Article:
When French bass angler Nassa Khanfour travels to Tennessee later this month, he won’t be breaking altogether new ground. As Don Barone previously documented, French national Jean-Pierre David competed in the first two Central Opens of the year as an amateur, earning a check both times, including a 4th place finish at the recently-concluded tournament on the Red River.
Khanfour’s transatlantic trip presents a more substantial challenge. He plans to fish the boater side of the Northern Open circuit and getting a little boat across the big pond is no easy feat. He’s been trying to resolve the logistical hurdles for a decade, but only this year did he arrive at a solution, when the folks at Livingston Lures arranged to provide him with a tow vehicle as well as the boat that Elite Series pro Hank Cherry used last season, plus a place to garage them in between events. It was a warmly-welcomed solution that arrived because of relationships he’d already built.
“Most people in Europe fish for pike and walleye,” he said. “There are bass only in Portugal, Spain, Italy and the south of France. I started fishing for them in 1996 or 1998, and for nearly 20 years I’ve been talking about coming to the US. It has always been my dream to do a tournament in the States.”
As his skills and his passion increased, so did his appetite for American lures. “A lot of fishermen here use only live bait,” he said. “In France, most of the shops only have three or four brands [of lures],” all of them manufactured close to home. In contrast, Khanfour assimilated the baseball, hot dogs and apple pie ethos of American tackle wholeheartedly. He turned that obsession into a business, selling only US-made products “that had never been seen here in Europe” to a rapidly growing customer base. Through that process, he got to know the management at Livingston, as well as Texan Lloyd Walker, who owns Xcite Baits, a manufacturer of soft plastics aimed largely at the Lone Star State’s outsized bass. Khanfour also started to represent several fiberglass and aluminum bass boat companies on his home turf.
His growing immersion in the sport fueled a desire to travel to the land where it had been created, so three years ago he traveled to Florida, where he fished the Stick Marsh and then headed to Okeechobee, where he witnessed a tournament weigh-in. Subsequently the quest to find a way to compete stateside became even more urgent. Now it’ll become a reality.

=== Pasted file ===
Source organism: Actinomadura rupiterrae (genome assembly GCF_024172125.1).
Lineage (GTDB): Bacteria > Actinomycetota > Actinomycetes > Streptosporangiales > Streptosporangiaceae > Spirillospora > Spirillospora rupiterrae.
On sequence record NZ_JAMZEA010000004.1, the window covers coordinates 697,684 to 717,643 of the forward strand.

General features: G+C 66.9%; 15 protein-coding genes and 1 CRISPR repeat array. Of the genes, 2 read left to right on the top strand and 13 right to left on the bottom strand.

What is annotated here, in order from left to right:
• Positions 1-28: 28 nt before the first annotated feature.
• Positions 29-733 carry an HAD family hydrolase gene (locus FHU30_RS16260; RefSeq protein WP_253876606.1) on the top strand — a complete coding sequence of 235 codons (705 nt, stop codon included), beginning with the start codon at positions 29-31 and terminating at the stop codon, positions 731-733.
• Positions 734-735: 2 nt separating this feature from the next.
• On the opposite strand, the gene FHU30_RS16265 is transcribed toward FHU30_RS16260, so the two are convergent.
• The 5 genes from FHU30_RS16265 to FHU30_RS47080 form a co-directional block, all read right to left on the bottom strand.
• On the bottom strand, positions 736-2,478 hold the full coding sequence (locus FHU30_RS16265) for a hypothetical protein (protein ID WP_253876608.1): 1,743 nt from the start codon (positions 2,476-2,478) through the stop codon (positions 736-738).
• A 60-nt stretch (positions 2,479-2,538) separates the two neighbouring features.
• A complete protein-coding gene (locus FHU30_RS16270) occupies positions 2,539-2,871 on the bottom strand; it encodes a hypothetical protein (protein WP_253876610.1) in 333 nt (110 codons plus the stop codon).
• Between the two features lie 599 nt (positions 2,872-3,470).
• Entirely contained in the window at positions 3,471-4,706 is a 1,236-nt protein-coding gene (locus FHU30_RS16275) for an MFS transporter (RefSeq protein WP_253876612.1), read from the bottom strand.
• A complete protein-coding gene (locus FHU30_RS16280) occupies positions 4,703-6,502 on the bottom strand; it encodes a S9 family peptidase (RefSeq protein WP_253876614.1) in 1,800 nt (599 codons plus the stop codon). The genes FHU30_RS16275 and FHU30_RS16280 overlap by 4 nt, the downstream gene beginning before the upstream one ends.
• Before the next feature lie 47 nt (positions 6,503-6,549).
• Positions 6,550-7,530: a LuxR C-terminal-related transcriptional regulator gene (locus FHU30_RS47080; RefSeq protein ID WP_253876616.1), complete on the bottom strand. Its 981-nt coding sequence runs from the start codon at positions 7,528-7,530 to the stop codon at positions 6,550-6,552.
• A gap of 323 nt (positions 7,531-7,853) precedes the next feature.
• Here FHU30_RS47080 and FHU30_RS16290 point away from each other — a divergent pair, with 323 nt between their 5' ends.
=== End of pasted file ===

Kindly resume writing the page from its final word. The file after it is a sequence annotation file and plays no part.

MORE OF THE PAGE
He’ll start the quest on Tennessee’s Douglas Lake, which is nothing like the Florida bowls he first encountered here. It is deep instead of shallow and has no vegetation. He’s not deterred, though, and in fact believes that he’ll be able to thrive through versatility.
“I see that a lot of tournaments on Douglas are won on hard baits, and I love fishing crankbaits,” he stated. “But I love all techniques. I have a lot of confidence in soft plastics and vertical presentations, too.” As his business has grown, his time on the water has shrunk, but he’s built a library of fishing memories that he expects to call upon when presented with new situations. Two years ago, he fished for bass 240 days. Now, he tries to get out at first light as many mornings as he can and then fish until early afternoon before hitting the grindstone.
While Khanfour expects to excel, he recognizes that with the difficulty of obtaining a boat in the rearview mirror, now he can let his on-the-water performance speak for itself.
“I’ve spent nearly 20 years chasing this dream, but this is just the beginning,” he said. “To finish in good condition is my biggest dream, but I know that in my second tournament I will do better than I did in my first one. In Europe, we say that the United States is the land of dreams. If someone trusts in you there, they’ll give you a chance.”